Like it or loathe it, ‘Millennials’ continues to be something of a buzzword, across all sectors of employment. Exploring the breakdown of the current workforce, Catalyst, a non-profit workplace research group, forecasts that by 2025 Millennials will make up 75% of the global workforce by 2025.
In the UAE, 2016 figures from Dubai Statistics Centre show that 50.9% of the emirate’s male workforce and 51.7% of the female workforce is between the ages of 20 and 34.
What challenges (if any) do millennials face as they climb the professional ladder? Is the rise of a significantly younger workforce creating a clash of ideas and working styles in the workplace?
The Millennial generation, also known as Generation Y, is the first to come of age with cable TV, the Internet and cell phones, so technology is essentially baked into every Millennial’s DNA. Millennials are so named because they were born near, or came of age during, the dawn of the 21st century – the new millennium. As the first to be born into a digital world, members of this group are considered “digital natives.”
Millennials have more of a positive view of how technology is affecting their lives than any other generation. People today already believe the younger generation is far more up to speed about the latest technologies. Hence, young people are at the heart of the digital age. They think with and through new technologies.
Millennials in the Workforce
However, Millennials have a drastically different outlook on what they expect from their employment experience. Millennials are creating a change in how work gets done, as they work more in teams and use more technology. In contrast to the traditional approach to management, millennials want to have a say and contribute their ideas. They resist doing monotonous boring work. They want to have a life outside of work, and expect enough flexibility to allow them to fulfill both their personal and professional commitments.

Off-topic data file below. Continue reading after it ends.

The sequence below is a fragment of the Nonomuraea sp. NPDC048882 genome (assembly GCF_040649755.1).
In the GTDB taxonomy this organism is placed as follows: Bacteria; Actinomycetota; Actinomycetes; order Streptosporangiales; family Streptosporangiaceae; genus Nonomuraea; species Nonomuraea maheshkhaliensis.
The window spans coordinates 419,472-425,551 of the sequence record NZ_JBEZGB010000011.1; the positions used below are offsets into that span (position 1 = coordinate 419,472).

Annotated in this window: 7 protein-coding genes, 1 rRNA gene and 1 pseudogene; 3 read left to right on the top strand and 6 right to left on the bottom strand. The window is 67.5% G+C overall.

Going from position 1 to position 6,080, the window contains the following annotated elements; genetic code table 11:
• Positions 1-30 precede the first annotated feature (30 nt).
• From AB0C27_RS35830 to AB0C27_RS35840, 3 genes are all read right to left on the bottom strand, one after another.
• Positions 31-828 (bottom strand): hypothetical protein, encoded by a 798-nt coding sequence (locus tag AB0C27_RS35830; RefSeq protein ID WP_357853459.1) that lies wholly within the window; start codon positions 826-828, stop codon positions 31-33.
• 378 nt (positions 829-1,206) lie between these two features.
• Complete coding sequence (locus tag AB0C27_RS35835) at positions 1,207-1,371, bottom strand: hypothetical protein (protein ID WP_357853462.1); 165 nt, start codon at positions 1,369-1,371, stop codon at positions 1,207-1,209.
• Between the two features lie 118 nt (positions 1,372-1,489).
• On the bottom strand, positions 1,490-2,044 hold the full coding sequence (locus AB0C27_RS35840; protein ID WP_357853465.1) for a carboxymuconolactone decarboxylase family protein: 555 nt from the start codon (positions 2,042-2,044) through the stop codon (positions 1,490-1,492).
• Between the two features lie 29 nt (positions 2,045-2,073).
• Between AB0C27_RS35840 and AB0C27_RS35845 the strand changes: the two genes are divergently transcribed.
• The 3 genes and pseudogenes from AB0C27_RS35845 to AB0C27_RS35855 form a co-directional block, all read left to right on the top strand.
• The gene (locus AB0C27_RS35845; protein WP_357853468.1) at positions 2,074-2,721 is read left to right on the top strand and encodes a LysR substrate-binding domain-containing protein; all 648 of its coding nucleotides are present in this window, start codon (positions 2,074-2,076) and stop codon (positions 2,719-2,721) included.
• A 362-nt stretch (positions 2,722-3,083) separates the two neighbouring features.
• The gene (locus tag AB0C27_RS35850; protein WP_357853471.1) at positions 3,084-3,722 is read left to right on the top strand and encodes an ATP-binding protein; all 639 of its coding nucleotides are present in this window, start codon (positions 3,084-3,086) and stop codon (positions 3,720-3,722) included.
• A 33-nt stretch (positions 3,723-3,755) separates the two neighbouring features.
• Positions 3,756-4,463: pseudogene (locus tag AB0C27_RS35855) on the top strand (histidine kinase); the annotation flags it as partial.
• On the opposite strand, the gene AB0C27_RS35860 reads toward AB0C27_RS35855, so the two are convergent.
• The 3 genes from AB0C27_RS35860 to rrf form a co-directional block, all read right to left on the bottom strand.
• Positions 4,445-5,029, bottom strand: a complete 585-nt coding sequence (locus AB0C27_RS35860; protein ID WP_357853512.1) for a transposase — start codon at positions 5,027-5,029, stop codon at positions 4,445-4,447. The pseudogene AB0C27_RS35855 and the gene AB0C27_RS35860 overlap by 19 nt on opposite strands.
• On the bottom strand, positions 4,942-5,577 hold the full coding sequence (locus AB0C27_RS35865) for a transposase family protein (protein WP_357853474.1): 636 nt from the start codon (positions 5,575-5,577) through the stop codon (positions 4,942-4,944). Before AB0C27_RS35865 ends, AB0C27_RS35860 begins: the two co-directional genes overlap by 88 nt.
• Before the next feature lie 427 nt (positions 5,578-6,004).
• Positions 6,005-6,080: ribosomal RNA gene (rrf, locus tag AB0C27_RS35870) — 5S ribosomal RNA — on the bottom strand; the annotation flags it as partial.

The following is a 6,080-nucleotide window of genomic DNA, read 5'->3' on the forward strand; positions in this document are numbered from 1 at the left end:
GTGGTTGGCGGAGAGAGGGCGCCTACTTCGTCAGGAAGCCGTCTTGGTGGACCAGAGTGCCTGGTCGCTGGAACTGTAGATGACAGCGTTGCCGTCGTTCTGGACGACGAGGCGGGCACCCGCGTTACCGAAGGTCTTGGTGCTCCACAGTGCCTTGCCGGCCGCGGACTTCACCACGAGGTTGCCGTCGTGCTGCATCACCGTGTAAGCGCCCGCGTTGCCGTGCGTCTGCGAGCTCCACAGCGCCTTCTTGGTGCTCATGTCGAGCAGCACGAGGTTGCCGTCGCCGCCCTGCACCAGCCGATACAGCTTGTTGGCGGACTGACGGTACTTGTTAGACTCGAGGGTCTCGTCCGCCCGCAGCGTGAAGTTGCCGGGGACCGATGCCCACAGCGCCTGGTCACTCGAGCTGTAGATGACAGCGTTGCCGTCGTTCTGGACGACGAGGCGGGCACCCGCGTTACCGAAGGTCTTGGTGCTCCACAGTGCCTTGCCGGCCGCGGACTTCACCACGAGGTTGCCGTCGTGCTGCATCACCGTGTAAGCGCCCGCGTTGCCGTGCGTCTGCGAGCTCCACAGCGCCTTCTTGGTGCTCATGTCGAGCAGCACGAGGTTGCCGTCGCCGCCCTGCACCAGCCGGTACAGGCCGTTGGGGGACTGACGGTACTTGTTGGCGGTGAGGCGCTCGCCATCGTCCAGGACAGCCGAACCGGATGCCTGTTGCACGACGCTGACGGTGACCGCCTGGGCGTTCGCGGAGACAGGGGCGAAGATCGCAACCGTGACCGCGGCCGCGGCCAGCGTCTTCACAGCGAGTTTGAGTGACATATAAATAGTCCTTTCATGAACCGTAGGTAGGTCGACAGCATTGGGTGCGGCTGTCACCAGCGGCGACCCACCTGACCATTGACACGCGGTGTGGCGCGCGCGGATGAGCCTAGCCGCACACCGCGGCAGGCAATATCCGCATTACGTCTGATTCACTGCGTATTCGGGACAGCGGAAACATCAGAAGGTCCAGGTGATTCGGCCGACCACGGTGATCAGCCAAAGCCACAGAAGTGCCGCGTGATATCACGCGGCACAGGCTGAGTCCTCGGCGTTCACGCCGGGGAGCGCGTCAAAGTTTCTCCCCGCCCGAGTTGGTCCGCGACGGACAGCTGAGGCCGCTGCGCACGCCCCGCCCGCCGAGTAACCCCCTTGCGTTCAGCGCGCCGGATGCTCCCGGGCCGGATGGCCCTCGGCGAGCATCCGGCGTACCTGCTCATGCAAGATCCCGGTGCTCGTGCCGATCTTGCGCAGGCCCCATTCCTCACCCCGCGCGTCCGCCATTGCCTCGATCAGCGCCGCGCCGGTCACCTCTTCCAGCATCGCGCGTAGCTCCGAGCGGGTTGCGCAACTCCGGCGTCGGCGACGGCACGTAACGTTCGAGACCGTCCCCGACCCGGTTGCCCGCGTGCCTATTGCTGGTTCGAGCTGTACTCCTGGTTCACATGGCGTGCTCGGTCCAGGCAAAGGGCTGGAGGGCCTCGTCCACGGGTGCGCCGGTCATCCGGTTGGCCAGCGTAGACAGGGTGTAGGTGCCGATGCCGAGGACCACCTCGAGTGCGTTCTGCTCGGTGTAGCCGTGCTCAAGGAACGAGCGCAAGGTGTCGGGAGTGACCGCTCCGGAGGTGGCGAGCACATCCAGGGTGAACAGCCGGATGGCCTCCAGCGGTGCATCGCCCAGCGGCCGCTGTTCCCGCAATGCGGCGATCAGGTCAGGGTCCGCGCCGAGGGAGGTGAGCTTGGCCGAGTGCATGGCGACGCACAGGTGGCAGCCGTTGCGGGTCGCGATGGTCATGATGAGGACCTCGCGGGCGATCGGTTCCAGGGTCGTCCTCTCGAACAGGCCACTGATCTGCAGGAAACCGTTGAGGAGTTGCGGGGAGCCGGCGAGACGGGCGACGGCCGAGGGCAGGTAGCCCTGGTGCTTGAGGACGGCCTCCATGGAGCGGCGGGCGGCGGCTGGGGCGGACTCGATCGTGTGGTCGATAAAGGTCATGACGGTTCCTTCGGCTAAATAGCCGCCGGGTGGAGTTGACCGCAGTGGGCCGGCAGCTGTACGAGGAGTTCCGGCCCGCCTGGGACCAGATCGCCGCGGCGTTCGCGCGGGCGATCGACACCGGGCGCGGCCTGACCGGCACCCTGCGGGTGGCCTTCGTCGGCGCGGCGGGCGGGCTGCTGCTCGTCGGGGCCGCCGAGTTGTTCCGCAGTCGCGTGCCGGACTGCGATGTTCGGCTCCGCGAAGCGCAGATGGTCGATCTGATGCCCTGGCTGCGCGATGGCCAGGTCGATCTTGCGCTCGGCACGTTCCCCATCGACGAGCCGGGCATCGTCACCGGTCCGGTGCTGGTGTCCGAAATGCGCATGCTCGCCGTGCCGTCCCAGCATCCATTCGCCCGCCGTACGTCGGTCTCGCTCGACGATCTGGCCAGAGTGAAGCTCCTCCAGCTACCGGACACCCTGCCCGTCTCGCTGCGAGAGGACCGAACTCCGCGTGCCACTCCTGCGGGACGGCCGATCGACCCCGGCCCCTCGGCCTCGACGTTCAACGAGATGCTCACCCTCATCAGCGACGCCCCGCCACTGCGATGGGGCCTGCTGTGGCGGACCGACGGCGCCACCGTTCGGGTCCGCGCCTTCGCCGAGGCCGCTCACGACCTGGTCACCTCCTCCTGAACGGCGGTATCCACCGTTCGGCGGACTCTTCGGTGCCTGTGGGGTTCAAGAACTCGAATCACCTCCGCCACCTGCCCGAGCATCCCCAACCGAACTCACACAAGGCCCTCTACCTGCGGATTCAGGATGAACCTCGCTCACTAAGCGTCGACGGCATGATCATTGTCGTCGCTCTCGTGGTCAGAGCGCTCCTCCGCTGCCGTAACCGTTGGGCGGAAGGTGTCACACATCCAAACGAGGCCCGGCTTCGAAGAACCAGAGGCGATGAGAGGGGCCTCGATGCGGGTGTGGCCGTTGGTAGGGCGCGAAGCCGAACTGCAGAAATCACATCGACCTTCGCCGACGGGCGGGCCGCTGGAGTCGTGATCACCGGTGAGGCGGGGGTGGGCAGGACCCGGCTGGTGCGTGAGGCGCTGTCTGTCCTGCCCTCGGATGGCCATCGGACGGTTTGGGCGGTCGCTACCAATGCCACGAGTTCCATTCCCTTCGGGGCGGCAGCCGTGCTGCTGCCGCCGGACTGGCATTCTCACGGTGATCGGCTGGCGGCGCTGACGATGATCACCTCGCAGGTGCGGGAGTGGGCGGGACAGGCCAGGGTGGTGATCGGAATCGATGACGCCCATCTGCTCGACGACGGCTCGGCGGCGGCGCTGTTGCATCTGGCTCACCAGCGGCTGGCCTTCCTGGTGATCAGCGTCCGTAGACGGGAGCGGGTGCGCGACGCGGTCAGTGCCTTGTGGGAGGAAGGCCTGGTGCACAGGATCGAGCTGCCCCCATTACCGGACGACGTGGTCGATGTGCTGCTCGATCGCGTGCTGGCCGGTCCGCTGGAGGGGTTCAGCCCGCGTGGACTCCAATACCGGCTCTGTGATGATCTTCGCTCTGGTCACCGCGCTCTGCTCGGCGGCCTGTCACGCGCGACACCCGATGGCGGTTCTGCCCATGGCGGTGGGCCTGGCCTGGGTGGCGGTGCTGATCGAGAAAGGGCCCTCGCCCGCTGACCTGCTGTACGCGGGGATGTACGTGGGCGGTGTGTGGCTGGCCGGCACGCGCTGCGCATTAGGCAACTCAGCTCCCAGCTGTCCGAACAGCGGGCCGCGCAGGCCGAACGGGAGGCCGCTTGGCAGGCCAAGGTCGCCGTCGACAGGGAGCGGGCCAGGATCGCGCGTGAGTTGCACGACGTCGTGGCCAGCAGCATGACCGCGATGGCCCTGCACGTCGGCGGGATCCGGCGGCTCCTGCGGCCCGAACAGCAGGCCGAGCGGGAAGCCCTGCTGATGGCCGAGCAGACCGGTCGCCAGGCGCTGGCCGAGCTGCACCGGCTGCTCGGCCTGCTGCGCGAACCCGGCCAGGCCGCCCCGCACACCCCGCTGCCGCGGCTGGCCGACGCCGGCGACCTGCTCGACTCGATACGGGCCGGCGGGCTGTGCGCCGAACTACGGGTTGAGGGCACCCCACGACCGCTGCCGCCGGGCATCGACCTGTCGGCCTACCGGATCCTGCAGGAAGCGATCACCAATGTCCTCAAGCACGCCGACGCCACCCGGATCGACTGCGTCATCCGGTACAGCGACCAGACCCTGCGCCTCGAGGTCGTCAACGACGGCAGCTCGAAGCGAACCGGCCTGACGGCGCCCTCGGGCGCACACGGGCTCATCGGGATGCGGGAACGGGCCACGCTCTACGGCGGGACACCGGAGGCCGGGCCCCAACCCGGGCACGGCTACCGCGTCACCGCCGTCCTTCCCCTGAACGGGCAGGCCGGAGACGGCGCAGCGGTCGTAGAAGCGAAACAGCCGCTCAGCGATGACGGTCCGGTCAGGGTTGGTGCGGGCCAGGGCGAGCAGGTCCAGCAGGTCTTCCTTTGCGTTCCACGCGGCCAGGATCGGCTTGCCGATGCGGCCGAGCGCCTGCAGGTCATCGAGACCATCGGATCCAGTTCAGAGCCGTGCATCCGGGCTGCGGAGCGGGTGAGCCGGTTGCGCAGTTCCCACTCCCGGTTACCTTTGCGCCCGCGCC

Millennials are sometimes referred to as “Echo Boomers” due to a major surge in birth rates in the 1980s and 1990s, and because Millennials are often the children of the Baby boomers. The 20th-century trend toward smaller families in developed countries continued, however, so the relative impact of the “baby boom echo” was generally less pronounced than the post–World War II baby boom.
Millennials – The Growing Base and Challenges
Millennials will constitute 75 per cent of the global workforce by 2025 and, in the MENA region, 40 per cent of the total population is under the age of 25 – right in the middle of the Millennials’ bracket. In Dubai alone, 50.9 and 51.7 per cent of the emirate’s total male and female workforce in 2016 respectively was between 20-34 years old, according to Dubai Statistics Centre.
With regard to the challenges millennials are facing as they climb the professional ladder, Hazel Jackson, CEO of Biz Group commented that millennials are moving into positions of authority and we’re seeing increasing clashes in leadership styles.